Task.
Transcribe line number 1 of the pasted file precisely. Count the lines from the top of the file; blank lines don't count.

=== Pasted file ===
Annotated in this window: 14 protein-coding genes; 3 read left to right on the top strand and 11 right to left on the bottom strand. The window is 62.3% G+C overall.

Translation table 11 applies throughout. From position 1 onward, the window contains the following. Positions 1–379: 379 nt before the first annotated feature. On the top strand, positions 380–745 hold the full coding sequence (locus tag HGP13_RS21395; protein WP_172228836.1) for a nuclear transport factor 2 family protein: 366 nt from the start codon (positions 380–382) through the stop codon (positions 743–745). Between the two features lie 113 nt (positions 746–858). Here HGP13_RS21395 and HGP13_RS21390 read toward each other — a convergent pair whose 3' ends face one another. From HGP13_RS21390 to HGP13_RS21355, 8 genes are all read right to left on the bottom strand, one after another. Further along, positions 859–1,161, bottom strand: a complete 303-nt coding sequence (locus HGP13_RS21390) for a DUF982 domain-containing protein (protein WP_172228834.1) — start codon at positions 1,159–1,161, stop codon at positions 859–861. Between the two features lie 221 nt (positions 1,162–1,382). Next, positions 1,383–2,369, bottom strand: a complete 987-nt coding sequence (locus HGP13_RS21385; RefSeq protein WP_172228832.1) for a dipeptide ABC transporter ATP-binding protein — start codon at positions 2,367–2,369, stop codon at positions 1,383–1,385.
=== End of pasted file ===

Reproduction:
Annotated in this window: 14 protein-coding genes; 3 read left to right on the top strand and 11 right to left on the bottom strand. The window is 62.3% G+C overall.